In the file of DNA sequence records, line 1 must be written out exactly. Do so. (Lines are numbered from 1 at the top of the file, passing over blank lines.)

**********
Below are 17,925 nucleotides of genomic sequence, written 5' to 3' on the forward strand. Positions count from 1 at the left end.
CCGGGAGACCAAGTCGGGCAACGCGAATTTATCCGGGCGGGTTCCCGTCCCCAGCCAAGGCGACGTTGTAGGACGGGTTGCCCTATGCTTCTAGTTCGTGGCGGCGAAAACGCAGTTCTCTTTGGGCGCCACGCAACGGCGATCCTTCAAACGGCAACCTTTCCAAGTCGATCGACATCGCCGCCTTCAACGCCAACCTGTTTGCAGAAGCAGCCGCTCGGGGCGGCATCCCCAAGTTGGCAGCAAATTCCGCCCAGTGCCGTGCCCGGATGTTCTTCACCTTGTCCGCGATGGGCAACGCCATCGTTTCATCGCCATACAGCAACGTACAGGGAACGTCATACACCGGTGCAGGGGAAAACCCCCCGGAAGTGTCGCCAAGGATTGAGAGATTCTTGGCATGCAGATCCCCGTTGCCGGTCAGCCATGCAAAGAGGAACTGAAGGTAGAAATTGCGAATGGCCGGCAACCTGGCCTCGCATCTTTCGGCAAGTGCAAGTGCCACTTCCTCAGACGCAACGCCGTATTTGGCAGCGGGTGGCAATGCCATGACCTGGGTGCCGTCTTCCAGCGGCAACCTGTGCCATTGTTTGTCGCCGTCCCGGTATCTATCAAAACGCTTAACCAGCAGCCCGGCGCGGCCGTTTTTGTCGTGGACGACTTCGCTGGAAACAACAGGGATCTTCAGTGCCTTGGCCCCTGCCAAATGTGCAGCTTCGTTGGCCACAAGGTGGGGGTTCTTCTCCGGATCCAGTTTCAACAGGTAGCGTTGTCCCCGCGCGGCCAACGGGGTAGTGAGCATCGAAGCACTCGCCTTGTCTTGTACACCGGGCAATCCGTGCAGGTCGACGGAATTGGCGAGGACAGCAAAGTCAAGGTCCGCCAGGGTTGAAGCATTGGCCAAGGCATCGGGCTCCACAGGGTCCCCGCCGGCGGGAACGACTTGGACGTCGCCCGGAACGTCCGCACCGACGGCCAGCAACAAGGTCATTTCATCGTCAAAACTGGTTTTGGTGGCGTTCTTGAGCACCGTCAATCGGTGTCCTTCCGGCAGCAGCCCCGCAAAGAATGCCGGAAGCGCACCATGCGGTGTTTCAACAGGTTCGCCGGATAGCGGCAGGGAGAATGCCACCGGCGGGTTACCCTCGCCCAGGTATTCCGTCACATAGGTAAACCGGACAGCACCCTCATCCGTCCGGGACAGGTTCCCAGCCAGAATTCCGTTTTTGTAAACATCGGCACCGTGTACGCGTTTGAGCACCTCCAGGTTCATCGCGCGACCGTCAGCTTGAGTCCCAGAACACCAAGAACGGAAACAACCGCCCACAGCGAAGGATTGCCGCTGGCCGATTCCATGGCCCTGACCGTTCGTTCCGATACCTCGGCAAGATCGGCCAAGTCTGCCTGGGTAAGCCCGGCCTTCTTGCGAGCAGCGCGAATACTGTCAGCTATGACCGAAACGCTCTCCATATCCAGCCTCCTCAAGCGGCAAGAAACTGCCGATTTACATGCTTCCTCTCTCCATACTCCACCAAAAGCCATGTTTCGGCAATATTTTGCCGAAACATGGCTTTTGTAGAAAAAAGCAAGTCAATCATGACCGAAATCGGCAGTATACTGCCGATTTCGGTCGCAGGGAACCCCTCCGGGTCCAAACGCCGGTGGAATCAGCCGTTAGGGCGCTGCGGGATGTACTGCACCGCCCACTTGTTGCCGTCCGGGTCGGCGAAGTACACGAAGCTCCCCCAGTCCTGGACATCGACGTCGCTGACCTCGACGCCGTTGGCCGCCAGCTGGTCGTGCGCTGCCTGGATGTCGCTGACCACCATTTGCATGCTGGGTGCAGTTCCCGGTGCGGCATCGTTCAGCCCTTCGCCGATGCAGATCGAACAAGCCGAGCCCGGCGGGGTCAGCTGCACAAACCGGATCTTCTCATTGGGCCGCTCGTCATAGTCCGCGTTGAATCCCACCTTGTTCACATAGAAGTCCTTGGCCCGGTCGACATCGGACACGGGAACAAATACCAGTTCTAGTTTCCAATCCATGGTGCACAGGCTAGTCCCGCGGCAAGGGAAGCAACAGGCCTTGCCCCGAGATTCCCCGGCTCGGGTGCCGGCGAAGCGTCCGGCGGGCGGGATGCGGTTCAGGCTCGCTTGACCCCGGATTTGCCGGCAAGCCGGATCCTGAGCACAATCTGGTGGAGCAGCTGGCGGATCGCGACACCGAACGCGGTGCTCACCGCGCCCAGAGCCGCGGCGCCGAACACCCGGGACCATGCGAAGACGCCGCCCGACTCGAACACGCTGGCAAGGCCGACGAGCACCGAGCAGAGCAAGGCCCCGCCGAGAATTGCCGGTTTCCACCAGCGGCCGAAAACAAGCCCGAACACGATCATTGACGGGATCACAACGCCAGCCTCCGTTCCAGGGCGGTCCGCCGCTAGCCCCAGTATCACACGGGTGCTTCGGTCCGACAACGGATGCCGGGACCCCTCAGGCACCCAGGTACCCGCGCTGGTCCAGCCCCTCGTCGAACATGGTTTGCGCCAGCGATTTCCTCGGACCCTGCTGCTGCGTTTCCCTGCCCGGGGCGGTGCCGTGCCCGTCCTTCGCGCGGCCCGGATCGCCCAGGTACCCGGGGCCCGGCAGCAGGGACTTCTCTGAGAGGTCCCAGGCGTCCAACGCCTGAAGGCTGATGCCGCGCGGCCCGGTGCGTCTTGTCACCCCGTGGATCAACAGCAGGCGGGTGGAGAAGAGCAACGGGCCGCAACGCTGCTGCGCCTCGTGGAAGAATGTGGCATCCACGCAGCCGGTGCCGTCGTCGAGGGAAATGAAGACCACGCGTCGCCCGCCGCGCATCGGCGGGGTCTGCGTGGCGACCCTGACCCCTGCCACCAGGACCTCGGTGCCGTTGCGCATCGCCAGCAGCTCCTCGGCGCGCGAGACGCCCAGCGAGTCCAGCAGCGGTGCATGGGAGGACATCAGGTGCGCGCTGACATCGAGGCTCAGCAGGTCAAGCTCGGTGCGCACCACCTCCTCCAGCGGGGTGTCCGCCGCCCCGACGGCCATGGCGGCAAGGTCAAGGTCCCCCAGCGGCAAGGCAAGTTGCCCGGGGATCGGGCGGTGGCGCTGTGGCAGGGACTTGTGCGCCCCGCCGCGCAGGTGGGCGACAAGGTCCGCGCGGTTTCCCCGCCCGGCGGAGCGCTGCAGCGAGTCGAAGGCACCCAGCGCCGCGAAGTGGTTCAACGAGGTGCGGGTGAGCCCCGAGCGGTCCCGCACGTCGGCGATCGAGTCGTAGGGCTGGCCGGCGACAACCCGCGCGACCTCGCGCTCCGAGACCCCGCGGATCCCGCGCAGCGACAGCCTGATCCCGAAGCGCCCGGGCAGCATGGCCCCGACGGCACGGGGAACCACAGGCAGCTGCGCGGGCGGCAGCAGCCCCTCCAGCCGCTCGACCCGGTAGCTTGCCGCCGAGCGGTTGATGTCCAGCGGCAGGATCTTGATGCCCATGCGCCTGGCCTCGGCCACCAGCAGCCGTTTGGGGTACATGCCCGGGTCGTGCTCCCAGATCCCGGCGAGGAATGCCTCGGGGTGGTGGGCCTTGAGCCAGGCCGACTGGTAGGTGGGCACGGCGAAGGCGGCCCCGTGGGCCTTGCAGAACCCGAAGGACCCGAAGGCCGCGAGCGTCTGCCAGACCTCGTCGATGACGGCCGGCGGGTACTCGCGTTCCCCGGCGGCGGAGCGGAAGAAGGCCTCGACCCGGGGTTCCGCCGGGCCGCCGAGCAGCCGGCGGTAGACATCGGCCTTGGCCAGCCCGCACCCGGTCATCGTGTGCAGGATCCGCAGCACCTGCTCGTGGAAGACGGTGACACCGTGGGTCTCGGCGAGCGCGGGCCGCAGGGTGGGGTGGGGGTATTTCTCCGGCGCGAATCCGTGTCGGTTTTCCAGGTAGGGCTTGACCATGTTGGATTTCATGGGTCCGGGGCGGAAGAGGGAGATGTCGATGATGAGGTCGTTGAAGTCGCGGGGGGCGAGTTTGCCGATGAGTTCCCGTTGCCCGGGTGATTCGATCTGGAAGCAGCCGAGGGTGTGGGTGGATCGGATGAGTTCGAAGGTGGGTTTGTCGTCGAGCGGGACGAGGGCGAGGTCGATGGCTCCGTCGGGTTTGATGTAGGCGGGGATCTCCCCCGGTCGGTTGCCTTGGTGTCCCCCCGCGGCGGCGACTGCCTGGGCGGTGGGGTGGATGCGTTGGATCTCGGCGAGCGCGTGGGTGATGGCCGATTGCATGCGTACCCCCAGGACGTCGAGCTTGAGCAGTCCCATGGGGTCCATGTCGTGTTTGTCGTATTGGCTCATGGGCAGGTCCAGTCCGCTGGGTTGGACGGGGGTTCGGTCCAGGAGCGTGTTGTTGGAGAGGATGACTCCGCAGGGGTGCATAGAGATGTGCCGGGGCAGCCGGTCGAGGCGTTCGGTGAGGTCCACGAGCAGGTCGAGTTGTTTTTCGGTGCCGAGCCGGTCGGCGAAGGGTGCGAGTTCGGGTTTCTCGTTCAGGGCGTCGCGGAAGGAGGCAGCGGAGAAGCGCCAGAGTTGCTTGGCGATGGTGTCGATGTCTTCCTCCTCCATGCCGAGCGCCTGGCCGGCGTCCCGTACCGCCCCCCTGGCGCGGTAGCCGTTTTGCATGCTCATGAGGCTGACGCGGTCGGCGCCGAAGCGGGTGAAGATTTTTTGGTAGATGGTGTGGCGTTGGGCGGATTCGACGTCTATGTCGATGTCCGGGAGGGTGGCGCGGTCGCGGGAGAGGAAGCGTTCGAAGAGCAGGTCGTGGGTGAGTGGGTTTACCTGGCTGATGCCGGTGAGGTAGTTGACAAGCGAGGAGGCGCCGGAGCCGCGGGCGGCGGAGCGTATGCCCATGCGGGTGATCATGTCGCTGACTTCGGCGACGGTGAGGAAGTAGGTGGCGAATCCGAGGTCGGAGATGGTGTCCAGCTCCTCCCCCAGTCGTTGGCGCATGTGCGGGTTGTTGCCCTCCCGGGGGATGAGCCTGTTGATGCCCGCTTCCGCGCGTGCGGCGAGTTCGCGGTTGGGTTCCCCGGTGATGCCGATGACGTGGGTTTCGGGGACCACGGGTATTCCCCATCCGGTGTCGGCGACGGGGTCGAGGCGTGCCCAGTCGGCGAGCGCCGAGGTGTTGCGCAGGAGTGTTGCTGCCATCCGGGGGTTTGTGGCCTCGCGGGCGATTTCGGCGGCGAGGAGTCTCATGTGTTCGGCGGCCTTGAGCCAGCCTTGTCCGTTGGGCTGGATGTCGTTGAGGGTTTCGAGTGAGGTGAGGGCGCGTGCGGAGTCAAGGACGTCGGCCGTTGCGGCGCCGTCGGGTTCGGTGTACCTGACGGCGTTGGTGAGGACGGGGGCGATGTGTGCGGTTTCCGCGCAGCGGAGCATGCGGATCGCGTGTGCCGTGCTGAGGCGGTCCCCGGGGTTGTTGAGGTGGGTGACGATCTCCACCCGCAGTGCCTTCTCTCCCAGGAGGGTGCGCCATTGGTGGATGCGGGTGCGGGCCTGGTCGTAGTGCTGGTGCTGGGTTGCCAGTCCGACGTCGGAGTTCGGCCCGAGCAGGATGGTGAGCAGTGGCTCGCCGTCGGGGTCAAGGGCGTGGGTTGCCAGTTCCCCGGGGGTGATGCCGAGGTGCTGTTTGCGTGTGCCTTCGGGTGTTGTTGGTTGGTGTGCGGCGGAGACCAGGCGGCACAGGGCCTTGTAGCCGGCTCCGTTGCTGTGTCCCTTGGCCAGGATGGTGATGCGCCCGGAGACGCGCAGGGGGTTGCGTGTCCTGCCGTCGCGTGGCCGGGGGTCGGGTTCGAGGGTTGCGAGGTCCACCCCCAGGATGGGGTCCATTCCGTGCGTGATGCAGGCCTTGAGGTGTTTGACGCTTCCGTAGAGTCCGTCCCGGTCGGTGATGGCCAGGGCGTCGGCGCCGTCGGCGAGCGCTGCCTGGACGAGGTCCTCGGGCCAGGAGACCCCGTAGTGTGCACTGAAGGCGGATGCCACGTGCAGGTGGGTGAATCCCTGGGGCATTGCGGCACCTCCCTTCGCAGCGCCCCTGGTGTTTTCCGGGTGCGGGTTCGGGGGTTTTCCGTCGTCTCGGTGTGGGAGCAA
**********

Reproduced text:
Below are 17,925 nucleotides of genomic sequence, written 5' to 3' on the forward strand. Positions count from 1 at the left end.